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The volunteer crew in full swing at a community planting day for a section of land between the road and tidal zone of Hauarahi Stream, at Kaiaua. Photo: SUPPLIED

Hauarahi Stream given a helping hand

The first day of August felt more like the first day of spring for The Western Firth Catchment Group and Landcare Trust.
They had organised a Community Planting Day for a section of land between the road and tidal zone of Hauarahi Stream, at Kaiaua, putting 345 native seedlings in the earth in a pattern designed to mimic a wetland edge zone.
“It was great to see a community event like this right in town and to restore native plants to a bare area recently landscaped as part of a flood management project,” Landcare Trust’s Waikato Catchment Coordinator Ric Balfour said.
“It was fantastic to have great local support and to see such a professional job done of it too.”
Mr Balfour said the day was a “real local effort” with plants donated from Te Whangai Trust nursery, mulch donated by Franklin Trees Thames, wool provided from Stu Hill, and enthusiasm given from 15 locals who helped plant and mulch for a couple of hours in the sun.
“While they were at it, the volunteers picked up a pile of rubbish, an assortment of recyclables and pulled out a bunch of weeds,” he said.
Each plant received a fertiliser tablet, and a collar of daggy wool to act as a weed suppressor and moisture retaining layer. After that, chip mulch was spread between the plants to gain a similar benefit over the whole planting area. With that done by 11.30am, the crew knocked out another few hundred plants along the stream opposite the Domain on Justin Johnstone’s property. To cap off the event, the local fire station opened up the brigade’s BBQ facility so the hard-working volunteers could be rewarded in traditional Kiwi fashion.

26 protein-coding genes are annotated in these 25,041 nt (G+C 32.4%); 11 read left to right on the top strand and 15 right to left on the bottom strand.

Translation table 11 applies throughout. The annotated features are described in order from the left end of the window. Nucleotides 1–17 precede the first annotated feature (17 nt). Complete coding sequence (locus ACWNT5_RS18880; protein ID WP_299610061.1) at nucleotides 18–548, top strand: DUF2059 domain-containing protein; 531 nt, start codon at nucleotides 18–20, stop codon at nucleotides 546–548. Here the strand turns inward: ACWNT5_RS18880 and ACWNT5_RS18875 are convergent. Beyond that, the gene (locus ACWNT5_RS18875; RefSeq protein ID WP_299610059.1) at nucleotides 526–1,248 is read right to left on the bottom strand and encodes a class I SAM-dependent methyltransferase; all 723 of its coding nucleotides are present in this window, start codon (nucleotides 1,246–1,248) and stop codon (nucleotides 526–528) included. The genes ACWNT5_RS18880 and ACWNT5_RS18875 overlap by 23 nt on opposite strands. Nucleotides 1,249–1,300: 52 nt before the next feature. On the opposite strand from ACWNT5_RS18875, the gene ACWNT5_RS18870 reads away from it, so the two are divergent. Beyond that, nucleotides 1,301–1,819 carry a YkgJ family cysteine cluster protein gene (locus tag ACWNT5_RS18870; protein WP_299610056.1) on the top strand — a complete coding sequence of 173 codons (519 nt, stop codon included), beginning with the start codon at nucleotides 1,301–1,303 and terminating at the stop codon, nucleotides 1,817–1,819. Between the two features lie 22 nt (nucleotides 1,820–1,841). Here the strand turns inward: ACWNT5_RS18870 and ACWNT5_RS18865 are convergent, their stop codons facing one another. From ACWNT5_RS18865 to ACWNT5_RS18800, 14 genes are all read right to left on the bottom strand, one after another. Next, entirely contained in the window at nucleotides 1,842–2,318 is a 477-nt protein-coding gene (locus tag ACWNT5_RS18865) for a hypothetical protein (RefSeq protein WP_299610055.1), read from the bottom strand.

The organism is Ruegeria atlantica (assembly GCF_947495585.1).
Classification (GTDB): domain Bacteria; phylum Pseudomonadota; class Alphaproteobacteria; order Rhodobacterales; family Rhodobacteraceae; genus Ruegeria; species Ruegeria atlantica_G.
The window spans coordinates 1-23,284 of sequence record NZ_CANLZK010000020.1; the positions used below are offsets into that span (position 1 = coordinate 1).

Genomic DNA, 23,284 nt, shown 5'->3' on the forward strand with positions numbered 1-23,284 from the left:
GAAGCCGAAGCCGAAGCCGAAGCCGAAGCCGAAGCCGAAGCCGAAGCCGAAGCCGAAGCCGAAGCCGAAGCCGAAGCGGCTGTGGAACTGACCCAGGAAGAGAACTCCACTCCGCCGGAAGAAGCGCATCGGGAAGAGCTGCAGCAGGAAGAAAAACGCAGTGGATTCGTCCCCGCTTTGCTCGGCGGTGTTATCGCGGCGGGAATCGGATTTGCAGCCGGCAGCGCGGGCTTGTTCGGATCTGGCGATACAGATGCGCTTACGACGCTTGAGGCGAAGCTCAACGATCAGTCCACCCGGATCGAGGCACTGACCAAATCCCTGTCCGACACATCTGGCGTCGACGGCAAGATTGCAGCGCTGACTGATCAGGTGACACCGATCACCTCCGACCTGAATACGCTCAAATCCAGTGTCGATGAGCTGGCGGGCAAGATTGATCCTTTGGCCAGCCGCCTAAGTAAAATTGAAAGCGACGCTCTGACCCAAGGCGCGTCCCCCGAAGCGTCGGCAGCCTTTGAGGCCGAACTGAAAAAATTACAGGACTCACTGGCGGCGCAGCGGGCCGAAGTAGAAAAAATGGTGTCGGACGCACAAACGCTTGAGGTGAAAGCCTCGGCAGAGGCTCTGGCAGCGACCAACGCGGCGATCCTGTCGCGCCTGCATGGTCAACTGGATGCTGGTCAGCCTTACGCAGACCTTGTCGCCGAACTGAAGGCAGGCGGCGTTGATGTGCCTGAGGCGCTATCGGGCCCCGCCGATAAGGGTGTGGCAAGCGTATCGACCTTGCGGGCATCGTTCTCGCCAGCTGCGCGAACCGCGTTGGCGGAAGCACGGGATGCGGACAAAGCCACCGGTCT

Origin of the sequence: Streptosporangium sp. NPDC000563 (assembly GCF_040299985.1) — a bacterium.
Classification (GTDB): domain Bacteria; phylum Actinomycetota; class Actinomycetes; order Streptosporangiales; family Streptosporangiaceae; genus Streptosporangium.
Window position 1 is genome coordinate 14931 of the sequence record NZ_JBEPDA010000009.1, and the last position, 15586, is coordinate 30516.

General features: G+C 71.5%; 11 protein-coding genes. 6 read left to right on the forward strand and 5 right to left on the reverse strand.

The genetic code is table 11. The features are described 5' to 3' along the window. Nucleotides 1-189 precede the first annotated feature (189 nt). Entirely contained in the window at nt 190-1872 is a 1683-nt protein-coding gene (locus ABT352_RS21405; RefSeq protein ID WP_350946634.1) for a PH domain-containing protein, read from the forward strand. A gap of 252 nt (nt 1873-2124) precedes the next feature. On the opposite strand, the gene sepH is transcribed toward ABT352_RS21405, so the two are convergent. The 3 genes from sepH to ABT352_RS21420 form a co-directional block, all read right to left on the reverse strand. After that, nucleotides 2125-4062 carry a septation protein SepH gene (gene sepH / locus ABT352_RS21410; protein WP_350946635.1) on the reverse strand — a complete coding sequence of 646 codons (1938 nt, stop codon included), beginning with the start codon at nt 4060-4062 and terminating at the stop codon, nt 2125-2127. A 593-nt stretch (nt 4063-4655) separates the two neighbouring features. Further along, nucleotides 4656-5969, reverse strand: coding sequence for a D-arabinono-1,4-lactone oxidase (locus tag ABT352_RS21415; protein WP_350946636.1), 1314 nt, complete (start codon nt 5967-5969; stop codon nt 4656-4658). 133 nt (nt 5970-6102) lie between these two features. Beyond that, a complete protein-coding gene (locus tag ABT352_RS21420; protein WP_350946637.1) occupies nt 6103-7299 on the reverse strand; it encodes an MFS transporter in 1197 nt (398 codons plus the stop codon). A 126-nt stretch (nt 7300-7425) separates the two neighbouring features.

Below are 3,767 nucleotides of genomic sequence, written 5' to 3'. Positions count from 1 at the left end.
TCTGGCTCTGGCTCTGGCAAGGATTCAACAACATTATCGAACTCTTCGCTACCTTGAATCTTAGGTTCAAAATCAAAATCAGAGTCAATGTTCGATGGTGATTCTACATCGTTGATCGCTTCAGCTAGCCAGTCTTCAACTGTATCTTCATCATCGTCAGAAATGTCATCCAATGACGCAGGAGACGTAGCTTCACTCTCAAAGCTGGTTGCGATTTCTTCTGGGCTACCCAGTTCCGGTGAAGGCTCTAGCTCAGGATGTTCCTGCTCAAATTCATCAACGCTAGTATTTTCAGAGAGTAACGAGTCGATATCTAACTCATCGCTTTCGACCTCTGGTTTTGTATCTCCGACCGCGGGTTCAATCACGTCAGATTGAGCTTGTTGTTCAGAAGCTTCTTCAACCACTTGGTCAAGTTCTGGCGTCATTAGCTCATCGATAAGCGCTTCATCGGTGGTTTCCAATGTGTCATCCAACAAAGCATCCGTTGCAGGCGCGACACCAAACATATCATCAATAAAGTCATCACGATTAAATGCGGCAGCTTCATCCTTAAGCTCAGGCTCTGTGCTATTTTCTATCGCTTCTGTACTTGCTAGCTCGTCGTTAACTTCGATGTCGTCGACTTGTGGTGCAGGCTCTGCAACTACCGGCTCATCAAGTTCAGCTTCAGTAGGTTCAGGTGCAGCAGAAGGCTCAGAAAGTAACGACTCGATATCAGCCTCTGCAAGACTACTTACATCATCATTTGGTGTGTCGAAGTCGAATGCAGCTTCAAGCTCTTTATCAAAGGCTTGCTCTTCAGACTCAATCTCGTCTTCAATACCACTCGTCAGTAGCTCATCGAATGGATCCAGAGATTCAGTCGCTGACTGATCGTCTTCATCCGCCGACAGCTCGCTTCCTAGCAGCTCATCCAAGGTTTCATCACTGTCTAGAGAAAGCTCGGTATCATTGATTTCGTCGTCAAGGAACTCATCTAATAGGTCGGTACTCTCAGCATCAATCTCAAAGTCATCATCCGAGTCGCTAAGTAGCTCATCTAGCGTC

The streamside restoration project was an outcome of the May 15 community catchment meeting, held to look at what could be done to improve habitat conditions along the Hauarahi Stream.
The meeting focused on developing an action plan for the catchment, but loud and clear was the message that action meant boots on the ground with tangible results, Mr Balfour said.
“This has been the style of the Western Firth Catchment Group since they got going about five years ago.
“The group of local farmers have steadily worked on riparian planting, fencing and pest control along Pūkorokoro stream and other streams flowing into the Firth as part of the Living Waters Project.
With that project winding down, the Hauarahi was the next sub-catchment these motivated local farmers wanted to focus on.”
More restoration activities are being planned for this spring. For more information on the Western Firth Catchment Group Trust go to